The Quarterly Journal of Education, Band 2

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C. Knight., 1831
 

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Seite 226 - I know they are as lively, and as vigorously productive, as those fabulous dragon's teeth: and being sown up and down, may chance to spring up armed men. And yet, on the other hand, unless wariness be used, as good almost kill a man as kill a good book: who kills a man kills a reasonable creature, God's image; but he who destroys a good book, kills reason itself, kills the image of God, as it were, in the eye.
Seite 226 - And yet, on the other hand, unless wariness be used, as good almost kill a man as kill a good book: Who kills a man kills a reasonable creature, God's image; but he who destroys a good book, kills reason itself, kills the image of God, as it were in the eye. Many a man lives a burden to the earth; but a good book is the precious life-blood of a master spirit, embalmed and treasured up on purpose to a life beyond life.
Seite 226 - For books are not absolutely dead things, but do contain a potency of life in them to be as active as that soul was whose progeny they are; nay they do preserve as in a vial the purest efficacy and extraction of that living intellect that bred them.
Seite 256 - We seek to prevent, in some measure, the extension of the penal code, by inspiring a salutary and conservative principle of virtue, and of knowledge, in an early age. We hope to excite a feeling of respectability, and a sense of character, by enlarging the capacity, and increasing the sphere of intellectual enjoyment. By general instruction, we seek, as far as possible, to purify the whole moral atmosphere; to keep good sentiments uppermost, and to turn the strong current of feeling and opinion,...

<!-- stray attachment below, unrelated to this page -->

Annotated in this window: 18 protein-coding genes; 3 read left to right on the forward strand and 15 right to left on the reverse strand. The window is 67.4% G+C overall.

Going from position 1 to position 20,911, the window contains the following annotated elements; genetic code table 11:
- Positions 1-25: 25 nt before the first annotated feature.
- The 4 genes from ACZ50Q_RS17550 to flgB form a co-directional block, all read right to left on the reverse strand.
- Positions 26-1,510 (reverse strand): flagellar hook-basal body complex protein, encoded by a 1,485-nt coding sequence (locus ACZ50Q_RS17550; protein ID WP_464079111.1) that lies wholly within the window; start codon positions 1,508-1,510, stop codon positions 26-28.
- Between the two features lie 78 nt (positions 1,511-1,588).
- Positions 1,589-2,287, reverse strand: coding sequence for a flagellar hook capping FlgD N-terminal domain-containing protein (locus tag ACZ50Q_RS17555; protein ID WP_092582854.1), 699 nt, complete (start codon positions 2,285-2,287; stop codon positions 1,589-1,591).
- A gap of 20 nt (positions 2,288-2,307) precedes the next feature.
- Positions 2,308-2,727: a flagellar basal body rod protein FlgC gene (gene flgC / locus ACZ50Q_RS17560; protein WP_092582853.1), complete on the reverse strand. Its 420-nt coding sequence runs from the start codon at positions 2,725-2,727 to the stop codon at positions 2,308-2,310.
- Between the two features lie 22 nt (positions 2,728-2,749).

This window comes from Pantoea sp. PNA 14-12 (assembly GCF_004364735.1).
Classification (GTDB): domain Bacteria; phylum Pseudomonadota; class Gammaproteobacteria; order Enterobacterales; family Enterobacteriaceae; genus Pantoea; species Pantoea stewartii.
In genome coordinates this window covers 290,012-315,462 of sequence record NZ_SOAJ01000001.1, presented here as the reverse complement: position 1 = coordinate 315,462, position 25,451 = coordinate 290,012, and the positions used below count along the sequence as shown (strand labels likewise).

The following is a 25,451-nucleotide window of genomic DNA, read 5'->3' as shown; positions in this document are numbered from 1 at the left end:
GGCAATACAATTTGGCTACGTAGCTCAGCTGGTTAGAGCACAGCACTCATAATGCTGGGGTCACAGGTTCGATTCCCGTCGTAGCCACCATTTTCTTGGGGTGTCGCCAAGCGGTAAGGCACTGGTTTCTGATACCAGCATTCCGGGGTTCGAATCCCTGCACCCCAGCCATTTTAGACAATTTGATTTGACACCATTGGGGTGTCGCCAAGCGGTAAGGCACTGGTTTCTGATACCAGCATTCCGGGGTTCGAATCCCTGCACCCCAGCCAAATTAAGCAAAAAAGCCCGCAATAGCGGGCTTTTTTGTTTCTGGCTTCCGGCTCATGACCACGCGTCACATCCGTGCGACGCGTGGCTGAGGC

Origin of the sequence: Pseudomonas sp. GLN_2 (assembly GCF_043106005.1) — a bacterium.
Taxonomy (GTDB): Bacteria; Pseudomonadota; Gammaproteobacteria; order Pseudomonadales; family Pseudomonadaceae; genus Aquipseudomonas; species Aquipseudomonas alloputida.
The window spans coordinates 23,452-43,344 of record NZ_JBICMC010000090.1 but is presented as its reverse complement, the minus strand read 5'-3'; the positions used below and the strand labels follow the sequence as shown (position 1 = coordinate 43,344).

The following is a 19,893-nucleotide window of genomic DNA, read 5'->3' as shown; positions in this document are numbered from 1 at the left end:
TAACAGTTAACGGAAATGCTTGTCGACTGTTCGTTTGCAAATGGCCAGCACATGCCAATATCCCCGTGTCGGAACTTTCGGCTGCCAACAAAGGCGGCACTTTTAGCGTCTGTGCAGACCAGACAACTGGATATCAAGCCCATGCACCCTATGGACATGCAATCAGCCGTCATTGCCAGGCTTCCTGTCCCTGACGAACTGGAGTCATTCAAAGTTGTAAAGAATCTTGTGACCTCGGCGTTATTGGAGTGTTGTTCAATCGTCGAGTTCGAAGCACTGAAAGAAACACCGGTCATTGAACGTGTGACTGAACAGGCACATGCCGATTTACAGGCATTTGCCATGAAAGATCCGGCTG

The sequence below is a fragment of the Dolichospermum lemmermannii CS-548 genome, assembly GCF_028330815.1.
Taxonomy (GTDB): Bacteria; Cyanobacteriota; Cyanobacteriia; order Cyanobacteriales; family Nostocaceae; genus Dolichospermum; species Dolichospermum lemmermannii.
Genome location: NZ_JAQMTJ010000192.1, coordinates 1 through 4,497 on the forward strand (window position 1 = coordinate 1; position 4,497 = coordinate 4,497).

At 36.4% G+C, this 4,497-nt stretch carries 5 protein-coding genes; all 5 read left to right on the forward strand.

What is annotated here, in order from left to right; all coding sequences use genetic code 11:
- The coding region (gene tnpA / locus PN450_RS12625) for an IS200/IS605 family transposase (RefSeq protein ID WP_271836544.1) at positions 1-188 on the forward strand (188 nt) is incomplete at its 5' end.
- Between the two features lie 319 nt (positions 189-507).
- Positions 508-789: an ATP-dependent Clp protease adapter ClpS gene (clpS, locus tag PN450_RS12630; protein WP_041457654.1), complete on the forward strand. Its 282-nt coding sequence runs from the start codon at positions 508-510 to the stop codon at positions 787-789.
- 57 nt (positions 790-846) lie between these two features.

Seite 120 - I have taken so much pain : but I believe I might be bold to affirm, that he hath written the profitablest story of all authors. For all other were fain to take their matter, as the fortune of the countries...
Seite 171 - In the second place, when proper books are put into the hands of the scholars, every article, which they read, may be made the means, not only of forming in their youthful minds the invaluable habit of attention, but also of communicating to them, along with facility in the art of reading, much information, which is both adapted to their present age, and may be of use to them the rest of their lives.
Seite 257 - We do not, indeed, expect all men to be philosophers or statesmen; but we confidently trust, and our expectation of the duration of our system of government rests on that trust, that by the diffusion of general knowledge and good and virtuous sentiments, the political fabric may be secure, as well against open violence and overthrow, as against the slow but sure undermining of licentiousness.
Seite 256 - For the purpose of public instruction, we hold every man subject to taxation in proportion to his property, and we look not to the question, whether he himself have, or have not, children to be benefited by the education for which he pays. We regard it as a wise and liberal system of police, by which property, and life, and the peace of society are secured. We seek to prevent, in some measure, the extension of the penal code, by inspiring a salutary and conservative principle of virtue and of knowledge...
Seite 81 - There they would learn reading, &c. ; great part of the lessons, exclusive of scriptural instruction, would consist of explanations respecting the objects, animate and inanimate, in the garden, taken from books adapted to this purpose. Besides gardening, the children should be taught such trades as local and other circumstances might render desirable : masonry, shoemaking, tailor's, carpenter's, blacksmith's work — netting, knitting, &c. : some of these might form also direct subjects of instruction.
Seite 158 - ... conventionally represented. It was found that pupils -trained on these principles were themselves enabled to deduce the practical rules of arithmetical calculation from the very examples on which their minds had been previously exercised. . . This may be a slow process ; but it has been well observed, that " when the true end of intellectual education shall be admitted to be, first, the attainment of mental power, and then the application of it to practical and scientific purposes, that plan...

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